Written by Matt Kelly
Plot: After a job in Russia goes wrong, retired spy Peter Devereaux (Pierce Brosnan) has to work with the mysterious Alice (Olga Kurylenko) to solve an international mystery with possibly disastrous consequences all while being tracked by his former mentee Mason (Luke Bracey).
This is Taken’s fault mostly.
Before Taken, there didn’t seem to be a huge market for a movie about a retired cop/C.I.A. agent/hit man coming out of retirement to do one last job. Sure, there was Die Hard but those seemed to fizzle out once Justin Long and Kevin Smith got involved. After Taken, there was something really fun about a badass older star running around a foreign country shooting everyone. Well the fun’s over. The spark is gone. Hollywood is churning out four or five a year and now it’s Pierce Brosnan’s turn. Let’s see if The November Man can manage to do something interesting with the first movie in what will almost certainly not be a long line of movies based off of the popular November Man novels. Spoiler alert; they can’t.
Now I am a stickler for titles and this one was stupid. They call Pierce Brosnan the “November Man” because he always kills people…you know…like November. The month of November. The most deadly month. Now naming a spy after a winter month where the leaves fall of trees is pretty dumb, but the weirder move is giving a spy a name that just implies that he kills people. All of the spies in movies kill people. They should all be the November Man; Jason Bourne, James Bond, the whole gang. But then no one would be able to tell anyone apart. So we should probably give the movie a new name based around Pierce’s specialty. This movie should be called “The Spy is Right around the Corner but the Bad Guys Don’t Notice BAM He Hits Them with Something!” But if that’s too long maybe just “Spy Around the Corner.”
To start, The November Man has no characters. There are a bunch of players within the plot, but they lack a lot of the qualities that would make them a character. They don’t seem to have much motivation besides the old “Doing what they’re told until they stop doing what they’re told” bit. They also don’t really have anything interesting to do. The plot is pretty flat, so they aren’t really forced to make any big moves that would help to define their character. There is an exception to the flatness in one scene but that turns out worse than if they hadn’t done anything at all.
[The next two paragraphs will spoil a really weird part of the movie for you but honestly it has almost nothing to do with the rest of the thing so don’t get too worried. It’s just weird.]
So up until the middle of the film, we have had a whole cat-and-mouse thing going between Peter (Brosnan) and David (Bracey). Who is the cat? Who is the mouse? You know how this goes. Anyway, David is in the middle of a very important spy mission so he goes to a club to get drunk and have sex with his neighbor, like you do. This leads to a very awkward sex scene and the next morning the neighbor is gone! Whaaaaaaa! Is she bad?
Nope. It turns out Peter broke in at some point during the night to hold her at gunpoint to have a weird “Will you kill a person?” conversation with David. Peter seems to be interested in finding out whether David will be a man or a killer of men so he holds the girl hostage at knife-point and screams a lot. This wouldn’t be so bad if we didn’t know the answer to Peter’s question already. David is absolutely a killer of men. He kills all the time. He killed some guy in the first scene. He even killed Peter’s wife and Peter knew that it was David all along. This doesn’t inform his character later in the movie either since he keeps killing people until pretty much the second before the credits. So we just have a big yelling scene that is completely out of character for everyone and it’s never spoken of again because, why not?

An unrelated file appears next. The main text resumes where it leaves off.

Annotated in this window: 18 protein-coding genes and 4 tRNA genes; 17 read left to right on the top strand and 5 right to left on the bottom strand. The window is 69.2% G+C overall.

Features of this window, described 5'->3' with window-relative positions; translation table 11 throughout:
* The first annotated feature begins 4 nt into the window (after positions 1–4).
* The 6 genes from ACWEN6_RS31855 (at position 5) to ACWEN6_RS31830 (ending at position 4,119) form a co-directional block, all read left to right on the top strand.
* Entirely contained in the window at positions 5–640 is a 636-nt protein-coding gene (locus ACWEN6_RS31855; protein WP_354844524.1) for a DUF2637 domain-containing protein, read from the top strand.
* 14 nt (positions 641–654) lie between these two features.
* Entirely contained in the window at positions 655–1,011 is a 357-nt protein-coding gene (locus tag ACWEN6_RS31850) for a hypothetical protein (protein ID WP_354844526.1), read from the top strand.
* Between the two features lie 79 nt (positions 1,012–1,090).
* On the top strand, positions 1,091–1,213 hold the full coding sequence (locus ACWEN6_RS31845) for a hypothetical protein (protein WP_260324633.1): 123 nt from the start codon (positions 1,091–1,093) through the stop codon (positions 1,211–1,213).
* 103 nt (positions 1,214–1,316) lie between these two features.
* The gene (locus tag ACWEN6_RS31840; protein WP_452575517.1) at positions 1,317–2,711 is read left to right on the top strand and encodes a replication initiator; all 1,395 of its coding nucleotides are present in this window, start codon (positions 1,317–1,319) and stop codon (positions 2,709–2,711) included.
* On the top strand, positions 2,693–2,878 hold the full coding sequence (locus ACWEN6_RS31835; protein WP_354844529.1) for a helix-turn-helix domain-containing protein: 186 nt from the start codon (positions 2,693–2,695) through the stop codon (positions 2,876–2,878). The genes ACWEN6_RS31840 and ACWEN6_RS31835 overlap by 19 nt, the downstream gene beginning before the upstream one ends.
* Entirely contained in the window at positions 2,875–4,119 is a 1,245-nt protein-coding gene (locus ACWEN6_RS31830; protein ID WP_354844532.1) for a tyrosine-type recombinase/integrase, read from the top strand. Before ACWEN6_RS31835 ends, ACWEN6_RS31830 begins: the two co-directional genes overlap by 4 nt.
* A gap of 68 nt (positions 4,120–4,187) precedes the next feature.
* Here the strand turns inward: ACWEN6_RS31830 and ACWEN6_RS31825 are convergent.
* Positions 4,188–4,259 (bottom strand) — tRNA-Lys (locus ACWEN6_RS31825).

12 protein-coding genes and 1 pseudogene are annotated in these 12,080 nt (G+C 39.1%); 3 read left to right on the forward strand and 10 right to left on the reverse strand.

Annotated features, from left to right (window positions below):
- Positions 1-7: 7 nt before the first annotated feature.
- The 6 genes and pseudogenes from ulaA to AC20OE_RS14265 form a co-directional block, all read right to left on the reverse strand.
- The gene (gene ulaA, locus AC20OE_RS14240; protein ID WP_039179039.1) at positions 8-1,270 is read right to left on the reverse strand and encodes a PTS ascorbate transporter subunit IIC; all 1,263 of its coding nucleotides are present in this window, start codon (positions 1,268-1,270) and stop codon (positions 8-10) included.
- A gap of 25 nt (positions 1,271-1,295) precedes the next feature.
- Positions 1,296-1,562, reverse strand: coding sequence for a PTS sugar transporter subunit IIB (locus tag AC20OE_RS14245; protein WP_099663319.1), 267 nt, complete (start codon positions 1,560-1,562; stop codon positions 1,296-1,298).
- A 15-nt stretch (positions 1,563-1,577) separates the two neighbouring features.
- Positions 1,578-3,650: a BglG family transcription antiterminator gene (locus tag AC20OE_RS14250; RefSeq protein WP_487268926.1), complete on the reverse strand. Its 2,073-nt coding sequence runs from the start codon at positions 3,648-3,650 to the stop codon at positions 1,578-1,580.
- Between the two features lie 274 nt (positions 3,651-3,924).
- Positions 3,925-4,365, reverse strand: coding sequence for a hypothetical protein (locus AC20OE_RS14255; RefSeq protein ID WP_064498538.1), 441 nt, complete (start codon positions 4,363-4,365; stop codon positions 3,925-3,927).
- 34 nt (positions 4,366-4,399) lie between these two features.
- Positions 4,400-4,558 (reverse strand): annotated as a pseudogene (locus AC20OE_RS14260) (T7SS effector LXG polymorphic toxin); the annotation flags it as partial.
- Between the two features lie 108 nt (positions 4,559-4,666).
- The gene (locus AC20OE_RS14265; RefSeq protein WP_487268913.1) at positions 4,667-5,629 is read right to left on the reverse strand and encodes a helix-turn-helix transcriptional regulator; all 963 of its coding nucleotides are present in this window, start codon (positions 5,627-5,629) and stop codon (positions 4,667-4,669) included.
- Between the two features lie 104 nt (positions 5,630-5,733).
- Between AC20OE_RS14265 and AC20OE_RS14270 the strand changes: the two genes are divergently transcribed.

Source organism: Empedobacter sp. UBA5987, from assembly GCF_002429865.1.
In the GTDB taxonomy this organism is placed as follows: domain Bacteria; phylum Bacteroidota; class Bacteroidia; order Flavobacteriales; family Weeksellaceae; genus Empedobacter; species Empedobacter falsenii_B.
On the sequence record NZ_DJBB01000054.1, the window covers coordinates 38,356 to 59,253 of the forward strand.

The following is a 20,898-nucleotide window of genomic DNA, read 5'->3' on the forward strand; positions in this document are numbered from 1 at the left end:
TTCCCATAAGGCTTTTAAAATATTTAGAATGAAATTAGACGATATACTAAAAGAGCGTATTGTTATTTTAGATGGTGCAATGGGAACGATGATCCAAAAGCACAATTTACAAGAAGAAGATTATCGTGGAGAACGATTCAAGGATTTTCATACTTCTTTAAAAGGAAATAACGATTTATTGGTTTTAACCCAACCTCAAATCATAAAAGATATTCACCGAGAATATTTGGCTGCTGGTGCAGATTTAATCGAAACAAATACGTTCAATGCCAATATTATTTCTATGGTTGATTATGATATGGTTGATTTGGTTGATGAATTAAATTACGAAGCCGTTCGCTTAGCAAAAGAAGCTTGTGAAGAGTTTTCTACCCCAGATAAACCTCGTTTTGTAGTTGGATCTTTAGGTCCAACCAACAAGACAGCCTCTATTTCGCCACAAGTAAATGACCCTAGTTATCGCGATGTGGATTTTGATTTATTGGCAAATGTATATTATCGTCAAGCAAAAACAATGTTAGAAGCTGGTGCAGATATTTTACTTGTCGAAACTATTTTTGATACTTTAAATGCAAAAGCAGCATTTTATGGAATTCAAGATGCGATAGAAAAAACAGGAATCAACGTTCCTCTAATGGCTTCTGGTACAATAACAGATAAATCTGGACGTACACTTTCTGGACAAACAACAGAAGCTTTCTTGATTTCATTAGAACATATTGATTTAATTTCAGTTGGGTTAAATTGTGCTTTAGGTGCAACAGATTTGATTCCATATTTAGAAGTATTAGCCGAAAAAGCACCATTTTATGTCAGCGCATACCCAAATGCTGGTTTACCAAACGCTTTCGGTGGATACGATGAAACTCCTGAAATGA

There are also no buttons. None. I really don’t get it. For those of you not familiar, a “button” is that last line or bit of action in a scene that is either a big joke of a clever retort that signals to the audience that the scene is done. For instance, Avengers has some really good buttons. Watch this scene, which some have described as the greatest minute in cinematic history. The button is when Hulk punches Thor. It doesn’t need to be there but without it the scene feels like it’s missing something. I bring this up because every scene in The November Man seems to have a button they are waiting to deliver but they just go ahead and edit them out. It is like an unclosed parenthesis. It is very irritating.
Acting wise, Pierce Brosnan isn’t necessarily phoning it in; he just doesn’t seem to have much to do besides shoot and talk on the phone. There was something about Luke Bracey, who played Peter’s protégé, which I really liked. He played frustrated pretty well and did seem to really bring it all together. Olga Kurylenko also did a pretty good job. She was able to hit some interesting notes but she just felt like a character we had seen too many times before, like in Quantum of Solace where she played the exact same character. It really was the same. Overall the movie was very okay.
Also, this movie should have been released in November. Duh.
The November Man gets 5/10. Watch it for that one really weird scene. You will enjoy that.
Matthew Nando Kelly is a contributing writer for Pop-Break. Aside from film reviews, he also writes about television and video games. Matthew also has a podcast called Mad Bracket Status where he discusses pop culture related brackets with fellow Pop-Break writer DJ Chapman. He loves U2, cats, and the New Orleans Saints. He can also occasionally be found writing lists on Topless Robot. His twitter is @NationofNando